On Tuesday, former Minnesota governor Tim Pawlenty was rejected by Republican voters in his gubernatorial primary with Jeff Johnson, a commissioner from Hennepin County. The main cause of his defeat: failure to follow President Trump with enough alacrity.
Johnson cut an ad at the end of the campaign featuring Pawlenty criticizing Trump after tape broke of Trump in October 2016 talking about grabbing women by the genitals. "Tim Pawlenty stuck his finger in the wind," Johnson intoned. "I won’t panic when it matters most."
Pawlenty had called Trump "unsound, uninformed, unhinged, and unfit to be president of the United States" during the 2016 campaign. Pawlenty lamented, "The Republican Party has shifted. It is the era of Trump, and I’m just not a Trump-like politician."
Pawlenty joins a bevy of other Republican politicians who have seen their support base erode for failure to pay fealty to Trump: Rep. Mark Sanford (R-SC), Senator Jeff Flake (R-AZ), and Senator Bob Corker (R-TN) among others.
Now, the race as a bit more complex than a mere referendum on Trump. Pawlenty had flamed out in his 2012 presidential bid, and he’d spent the intervening years as a lobbyist. He wasn’t exactly the type to make the heart go pitter-patter for primary voters.
But it is certainly true that Republican politicians cannot afford to cross President Trump in the way they could afford to cross, say, President George W. Bush.
So why is Trump such a litmus test for primary voters?
For the same reason Trump was elected: attitude.
There’s been a continuous two-year effort afoot to intellectualize Trumpism, as though Trump’s popularity is tied to his policy proposals. That’s nonsense. Trump won the Republican primaries because he was — by far — the most aggressive, no-holds-barred candidate. Republican primary voters wanted to see Hillary Clinton pummeled on stage, and Trump offered the best promise of that. After brutalizing Jeb Bush and reducing Senators Marco Rubio and Ted Cruz to frustrated stammering, Trump proceeded to pile drive Hillary Clinton at every opportunity. Republican primary voters got precisely what they bargained for.
What’s more, backing Trump lent Republican voters a sense that they were in the fight. After Mitt Romney’s destruction at the hands of Barack Obama in 2012 — after the Democrats turned the cleanest politician of the modern era into a gay-bashing, dog-hating sexist who wanted to put black people “back in chains” — Republicans were fully on board with the Sean Connery line from The Untouchables: “They pull a knife, you pull a gun. He sends one of yours to the hospital, you send one of his to the morgue. That’s the Chicago way.” Trump was the knife, and the morgue, and all the consequences wrapped up into one giant bag of id, topped with a puzzling hairdo.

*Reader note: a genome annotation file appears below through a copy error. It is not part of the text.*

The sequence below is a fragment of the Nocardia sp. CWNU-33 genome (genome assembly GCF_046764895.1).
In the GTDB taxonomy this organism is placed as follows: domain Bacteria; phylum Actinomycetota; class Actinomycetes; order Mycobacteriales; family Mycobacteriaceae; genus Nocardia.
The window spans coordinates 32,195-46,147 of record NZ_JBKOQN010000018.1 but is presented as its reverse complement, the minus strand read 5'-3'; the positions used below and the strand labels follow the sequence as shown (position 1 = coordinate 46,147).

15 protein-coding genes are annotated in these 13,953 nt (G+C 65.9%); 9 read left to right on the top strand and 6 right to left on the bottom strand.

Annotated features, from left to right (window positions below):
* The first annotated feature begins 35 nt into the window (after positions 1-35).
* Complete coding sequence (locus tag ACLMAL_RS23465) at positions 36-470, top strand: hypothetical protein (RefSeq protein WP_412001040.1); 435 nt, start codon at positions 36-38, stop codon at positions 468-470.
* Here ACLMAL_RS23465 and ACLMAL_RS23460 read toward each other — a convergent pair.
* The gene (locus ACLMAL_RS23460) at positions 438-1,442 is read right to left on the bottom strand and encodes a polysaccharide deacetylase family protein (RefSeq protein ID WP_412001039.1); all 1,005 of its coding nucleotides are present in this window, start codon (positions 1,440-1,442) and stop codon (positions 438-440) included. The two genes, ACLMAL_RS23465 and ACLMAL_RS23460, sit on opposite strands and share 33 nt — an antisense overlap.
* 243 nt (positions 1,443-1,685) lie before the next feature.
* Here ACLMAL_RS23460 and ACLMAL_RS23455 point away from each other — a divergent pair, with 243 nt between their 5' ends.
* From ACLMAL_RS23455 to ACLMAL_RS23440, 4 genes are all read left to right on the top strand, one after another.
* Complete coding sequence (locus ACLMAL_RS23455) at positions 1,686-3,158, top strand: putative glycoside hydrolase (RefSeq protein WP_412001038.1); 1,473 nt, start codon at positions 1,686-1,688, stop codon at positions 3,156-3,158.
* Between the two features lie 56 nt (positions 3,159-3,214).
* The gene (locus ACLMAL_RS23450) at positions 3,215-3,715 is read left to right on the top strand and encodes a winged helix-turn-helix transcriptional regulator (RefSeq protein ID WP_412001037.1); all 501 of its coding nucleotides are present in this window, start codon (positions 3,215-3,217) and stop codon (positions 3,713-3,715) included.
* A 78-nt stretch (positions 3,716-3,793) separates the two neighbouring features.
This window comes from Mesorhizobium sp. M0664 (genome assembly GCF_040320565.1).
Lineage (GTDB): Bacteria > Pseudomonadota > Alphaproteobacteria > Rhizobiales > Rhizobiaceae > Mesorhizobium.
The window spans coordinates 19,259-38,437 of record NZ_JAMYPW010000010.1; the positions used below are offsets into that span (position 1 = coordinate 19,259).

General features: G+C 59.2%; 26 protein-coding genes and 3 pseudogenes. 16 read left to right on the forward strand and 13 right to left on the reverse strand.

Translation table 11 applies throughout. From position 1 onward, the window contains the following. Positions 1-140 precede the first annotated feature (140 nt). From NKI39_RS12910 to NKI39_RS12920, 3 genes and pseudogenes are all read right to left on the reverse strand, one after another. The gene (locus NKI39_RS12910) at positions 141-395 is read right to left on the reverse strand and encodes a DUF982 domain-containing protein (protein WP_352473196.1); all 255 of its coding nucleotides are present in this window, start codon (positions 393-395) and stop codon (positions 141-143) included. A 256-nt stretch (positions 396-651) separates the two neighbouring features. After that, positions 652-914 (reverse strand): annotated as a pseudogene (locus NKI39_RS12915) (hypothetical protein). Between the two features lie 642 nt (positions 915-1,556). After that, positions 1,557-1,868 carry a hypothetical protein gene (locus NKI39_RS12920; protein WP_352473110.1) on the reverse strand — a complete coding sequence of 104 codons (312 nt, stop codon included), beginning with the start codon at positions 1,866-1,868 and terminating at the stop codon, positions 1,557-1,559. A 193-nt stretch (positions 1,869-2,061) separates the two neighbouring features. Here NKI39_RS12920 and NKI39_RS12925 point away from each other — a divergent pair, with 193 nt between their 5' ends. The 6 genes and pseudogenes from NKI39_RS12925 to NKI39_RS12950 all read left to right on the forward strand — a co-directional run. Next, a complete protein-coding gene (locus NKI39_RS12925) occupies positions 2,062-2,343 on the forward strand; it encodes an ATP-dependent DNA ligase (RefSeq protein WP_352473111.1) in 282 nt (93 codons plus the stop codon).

And, like Sean Connery, much of the Republican base began asking its politicians a simple question: “What are you prepared to do?” What are you prepared to do to defeat the Left? Are you prepared to defend a man on tape bragging about grabbing p*****s? Are you prepared to back him when he says some “very good people” marched at Charlottesville? Are you prepared to cheer when he kisses up to Vladimir Putin? What are you prepared to do?
It isn’t just the Lord who hates a coward — it’s the Republican base. And the Republican base perceives cowardice in anyone who won’t back Trump down the line. In fact, the worse the black mark on Trump’s record, the more the base judges politicians who won’t back him — every sin becomes a referendum on the courage of politicians. Trump is the man who stopped Hillary Clinton and who stands between the country and Hell, in this view — those who mouth niceties about tape of the n-word or holding meetings with Russian lawyers are simply providing aid and comfort to the other side. In this view, Republicans weren’t even willing to smack around Democrats for violating basic rights, but they’re more than willing to earn “strange new respect” by attacking Trump. This makes Trump the only important figure in the Republican Party, and the standard upon which all Republican politicians are judged.
Trump exposed a crack in the Republican political facade: an unwillingness to challenge perceived political norms. He burst through that crack like a big rig busting through a pane-glass window. But here’s the problem: destroying some political norms that required destruction does not mean that all political norms should be destroyed. Pre-Trump Republicans erred on the side of leaving too many political norms in place; Trump errs on the side of eviscerating all political norms in the name of victory. And because Trump won, and continues to win, the Republican base largely believes in the evisceration.
The truth is that Republicans must go up against the Left with the same alacrity with which they attacked Trump in October 2016. They didn’t. Trump did, because he attacks all of his enemies with that alacrity. If Republicans who wish to push back against Trump’s lack of character truly wish to emerge with a conservative movement intact, they must combine Trump’s fighting spirit with the principles Trump lacks. And that means showing the base that they are willing to fight Left tooth and nail — not once, but over and over and over again. Otherwise, the base will continue to judge fighting spirit by the lengths to which politicians will go to defend the often-indefensible.